It’s worth it: I am getting the COVID-19 vaccine. I put my faith in science, Modern and me

Iceland allows travelers to present passports in lieu of testing or quarantine requirements, why can’t we? Why was I forced to show a negative PCR test result to enter Madison Square Garden and watch a basketball game with a small socially estranged crowd when I could have shown my vaccine test card from the Centers for Control? and Disease Prevention? Science shows that vaccination or recovery from COVID or both are much more reliable indicators than a negative COVID test, which can easily be done at the wrong time in the disease process.

Consider public health, not politics

Critics of the so-called vaccine passport say that rewarding immunity is a way of penalizing those who are not yet immune. While this may be a fair point, it is imperative to look at this more from a purely public health perspective; who is at risk and who puts others at risk. If you are in the fast-growing immune group, you are much less likely to spread or get sick from the virus. This is the end result of public health. It doesn’t mean it’s time to throw away the masks or re-gather in crowds, but it does mean you can see Grandma, especially if you’ve both been vaccinated.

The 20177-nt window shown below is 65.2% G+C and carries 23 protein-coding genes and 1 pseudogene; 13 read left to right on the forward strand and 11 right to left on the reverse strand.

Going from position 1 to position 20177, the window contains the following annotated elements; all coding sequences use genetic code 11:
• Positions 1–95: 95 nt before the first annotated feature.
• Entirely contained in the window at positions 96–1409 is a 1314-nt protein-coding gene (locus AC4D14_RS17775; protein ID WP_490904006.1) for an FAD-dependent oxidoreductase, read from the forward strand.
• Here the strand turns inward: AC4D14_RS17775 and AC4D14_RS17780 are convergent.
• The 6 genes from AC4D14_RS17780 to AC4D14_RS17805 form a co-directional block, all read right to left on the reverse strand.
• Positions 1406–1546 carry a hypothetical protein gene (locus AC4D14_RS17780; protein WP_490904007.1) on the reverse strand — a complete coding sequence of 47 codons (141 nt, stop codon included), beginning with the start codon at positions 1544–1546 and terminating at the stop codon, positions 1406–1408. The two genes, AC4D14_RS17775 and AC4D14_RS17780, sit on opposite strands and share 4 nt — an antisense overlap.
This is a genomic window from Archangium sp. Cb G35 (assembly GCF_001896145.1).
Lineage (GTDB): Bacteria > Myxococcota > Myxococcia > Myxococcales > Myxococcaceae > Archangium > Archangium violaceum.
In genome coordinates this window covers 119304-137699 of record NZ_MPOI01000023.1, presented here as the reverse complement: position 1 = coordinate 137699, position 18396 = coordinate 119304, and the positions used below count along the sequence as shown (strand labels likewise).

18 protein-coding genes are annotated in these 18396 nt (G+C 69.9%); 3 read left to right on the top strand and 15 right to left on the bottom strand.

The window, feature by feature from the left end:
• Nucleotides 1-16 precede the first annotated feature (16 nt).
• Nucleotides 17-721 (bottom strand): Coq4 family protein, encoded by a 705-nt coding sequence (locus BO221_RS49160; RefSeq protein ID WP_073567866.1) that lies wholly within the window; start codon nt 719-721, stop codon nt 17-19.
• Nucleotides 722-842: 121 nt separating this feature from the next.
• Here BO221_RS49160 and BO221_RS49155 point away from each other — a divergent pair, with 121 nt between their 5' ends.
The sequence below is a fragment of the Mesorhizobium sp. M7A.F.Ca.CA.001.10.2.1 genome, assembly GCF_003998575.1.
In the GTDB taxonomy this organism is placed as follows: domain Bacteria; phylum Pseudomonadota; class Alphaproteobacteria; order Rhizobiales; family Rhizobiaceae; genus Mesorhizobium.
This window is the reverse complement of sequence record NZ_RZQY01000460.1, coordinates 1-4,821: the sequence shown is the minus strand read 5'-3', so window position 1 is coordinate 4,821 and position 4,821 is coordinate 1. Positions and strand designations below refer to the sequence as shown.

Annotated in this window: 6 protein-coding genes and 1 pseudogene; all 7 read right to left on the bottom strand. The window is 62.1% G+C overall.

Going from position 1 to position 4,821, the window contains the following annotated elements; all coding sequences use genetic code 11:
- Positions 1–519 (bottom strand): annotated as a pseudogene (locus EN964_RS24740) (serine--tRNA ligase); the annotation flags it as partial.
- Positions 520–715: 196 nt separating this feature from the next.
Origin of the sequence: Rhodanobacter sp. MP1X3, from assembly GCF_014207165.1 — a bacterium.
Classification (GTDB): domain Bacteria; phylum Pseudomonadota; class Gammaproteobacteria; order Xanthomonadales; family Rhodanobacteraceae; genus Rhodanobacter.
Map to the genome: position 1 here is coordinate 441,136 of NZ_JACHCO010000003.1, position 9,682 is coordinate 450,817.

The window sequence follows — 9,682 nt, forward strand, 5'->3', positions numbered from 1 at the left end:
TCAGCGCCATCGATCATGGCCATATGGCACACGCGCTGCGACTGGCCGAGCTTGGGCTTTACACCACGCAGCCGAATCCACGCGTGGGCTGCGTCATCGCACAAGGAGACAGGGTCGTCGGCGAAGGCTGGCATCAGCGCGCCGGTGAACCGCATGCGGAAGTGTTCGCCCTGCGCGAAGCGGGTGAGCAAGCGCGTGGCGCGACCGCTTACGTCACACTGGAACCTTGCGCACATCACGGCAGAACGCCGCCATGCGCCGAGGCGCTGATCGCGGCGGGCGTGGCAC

COVID Model: No, the school cannot open up like the NFL. It is much more complicated than that.

A public health perspective includes more than just the ravages of the virus, it must also consider the loneliness and isolation that have been caused by efforts to control it. Sometimes these efforts are effective, especially when imposed before viral spread, but sometimes they are excessive and do more harm than good. Here is an epidemic of depression and anxiety that coincides with the COVID pandemic.

Our government has made many promises that it has not kept. We must not allow the vaccine to become another political weapon. We need to use our immunity as a bridge to reopen society and overcome our depression and isolation now before it is too late. If there is a tangible incentive to get vaccinated in terms of restaurants, gyms, movie theaters, and travel, many more people will.

My mother-in-law, bedridden with multiple sclerosis, turns 80 this month. I haven’t seen her in a year, but now that we’re vaccinated I’ll be on my way to celebrate with her soon.

Dr. Marc Siegel, a member of the USA TODAY Taxpayers Board and a Fox News medical correspondent, is a professor of medicine and medical director of Doctor Radio at NYU Langone Health. His latest book, “COVID: The Politics of Fear and the Power of Science,” was published last fall. Follow him on Twitter: @DrMarcSiegel

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This article originally appeared on USA TODAY: COVID-19 Vaccines and Immunity Are Our Ticket to Reopening American Society.